September 2 2014

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3 posts tagged "FischerSpooner"

A Night Out With Fischerspooner


Like much of the eastern seaboard, New York City is in the midst of cold snap. But if you think it’s a little too chilly for stargazing, think again. Fischerspooner and Animal Collective brought the galactic show inside on Friday night, setting up behind the decks at the Museum of Natural History’s Rose Planetarium for the latest installment of The Fader‘s One Step Beyond party series. Needless to say, the regulars of Bedford Avenue were out in force, but while the skinny-denim masses were still filing into the museum, FS frontman Casey Spooner snuck off with a few friends to screen the new video for the single “The Best Revenge,” which you can see below, exclusively on Michael Stipe was among the VIPs taking in the video, which was shot by Spooner’s boyfriend, Adam Dugas, over the course of the band’s rehearsals for its recent tour. “The single actually came out a while ago,” explained Spooner, following his raucous DJ set. “But we had all this footage, some of which we were using on our tour, and, you know, we like making videos.” Spooner is keeping busy in other ways, too—as he went on to say, his first-ever solo record is due out later this year. “It’s really very different from Fischerspooner,” he explained. “Much more bare-bones. I mean, I never record a vocal track for Fischerspooner that isn’t doubled or tripled in the studio. My record is more indie rock, though just as meticulous in its own way.” Expect more video premieres, in other words.

Cotton’s Candy


The It accessory for Spring 2010 just might be the cupcake headband, if Will Cotton has anything to do with it. The confection-loving artist—whose burlesque-ish ladies-in-Candy Land paintings have made him a hot commodity on the young art scene—created sugary headpieces and candy-covered PJs for Creative Time’s fundraiser-cum-slumber party last night at (where else?) the Ace Hotel. “Cotton’s paintings are so delicious, it’s just the kind of thing I want to go to bed in,” CT’s Anne Pasternak said. The whole party, in fact, was a Cotton painting come to life, with fantastical spreads of macaroons, meringue, and a whole lot of Campari. The dress code for this dessert buffet: despite all those calories, quite a bit of skin. Ruffian’s Brian Wolk showed off his skivvies (topped with a Schnabel-worthy silk smoking jacket) while partner-in-crime Claude Morais cozied up in some plaid flannels. Everyone congregated downstairs for sets by Fischerspooner and DJ-about-town Matt Creed. As bedtime approached, Luke Wilson popped in, but according to our sources, the real action was upstairs, where Jack White and Karen Elson were having a private slumber party of their own. Pillow fight, anyone?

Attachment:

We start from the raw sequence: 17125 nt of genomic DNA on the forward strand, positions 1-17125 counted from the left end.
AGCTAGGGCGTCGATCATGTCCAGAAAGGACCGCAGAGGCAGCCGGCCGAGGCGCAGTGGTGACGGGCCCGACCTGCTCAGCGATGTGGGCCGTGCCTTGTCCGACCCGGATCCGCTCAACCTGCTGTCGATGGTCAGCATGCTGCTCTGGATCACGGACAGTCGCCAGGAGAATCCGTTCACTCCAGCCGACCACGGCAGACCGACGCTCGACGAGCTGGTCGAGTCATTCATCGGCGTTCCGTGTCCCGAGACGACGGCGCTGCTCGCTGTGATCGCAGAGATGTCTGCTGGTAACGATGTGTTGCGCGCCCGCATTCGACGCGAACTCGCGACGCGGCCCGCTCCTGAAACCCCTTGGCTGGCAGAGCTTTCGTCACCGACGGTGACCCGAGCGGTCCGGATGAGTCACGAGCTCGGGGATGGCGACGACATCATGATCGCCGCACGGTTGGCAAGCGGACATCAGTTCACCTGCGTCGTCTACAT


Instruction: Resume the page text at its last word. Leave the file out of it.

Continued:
Cotton’s limited-edition pajamas will be available at Barneys New York just in time for Valentine’s Day.

Photo: Nick Hunt / Patrick McMullan

FischerSpooner’s Next Act


The first time Warren Fischer and Casey Spooner performed together live, in 1998, their venue was a Starbucks. In the years since, the duo’s career as FischerSpooner has taken them to rather more exalted halls—the Centre Pompidou in Paris, for example, and the stage of the BBC’s Top of the Pops. For a while, FischerSpooner seemed to have a special kind of superstardom in its grasp. The band notched a hit single (“Emerge”), fomented a scene (electroclash), and got Capitol Records to sign off on their diffident, frontally pretentious, synth-driven songs. It was all very unlikely, to say the least. FischerSpooner’s biggest fans were artists and its shows played like avant-garde theater. And yet by the time their 2005 LP Odyssey rolled around, Fischer and Spooner were in the studio with Linda Perry, the woman who wrote the Christina Aguilera tune “Beautiful” (and more ignominiously, introduced the world to James Blunt). And then: silence. “It was almost like we were starting over,” says Casey Spooner of his and Fischer’s approach to their new record Entertainment, which they are releasing on their own label next month. “We’d gone through it all, from nothing to an international record label, and I guess I’d say that the experience gave us a renewed enthusiasm for doing things on our own. Not,” he adds, “that we’re in exactly the same position as when we began. We do have a larger audience now.” This evening, FischerSpooner ends its lengthy hiatus with the first of three shows at the Performing Garage in New York City. Here, Spooner talks to about partying down, packing up, and Gareth Pugh.

Help me out here. Entertainment is the kind of album I always hated to review, back when I was doing that, because it’s almost impossible to pinpoint the thing that makes it signally different from the band’s other material. The difference is there, it’s just hard to extract. So, you tell me: What makes Entertainment new, for you?
Well, let’s see…We’ve definitely gone back to a more electronic sound, with this record. And this was the first time we’ve worked with one producer from start to finish, which automatically gives the material a different energy. I don’t know, I just think there’s more of a fun spirit. I had more fun, making the thing—our producer was Jeff Saltzman, who’s also worked with bands like the Sounds and the Killers, and maybe because of his rock background, he guided my vocal performances in a new way.
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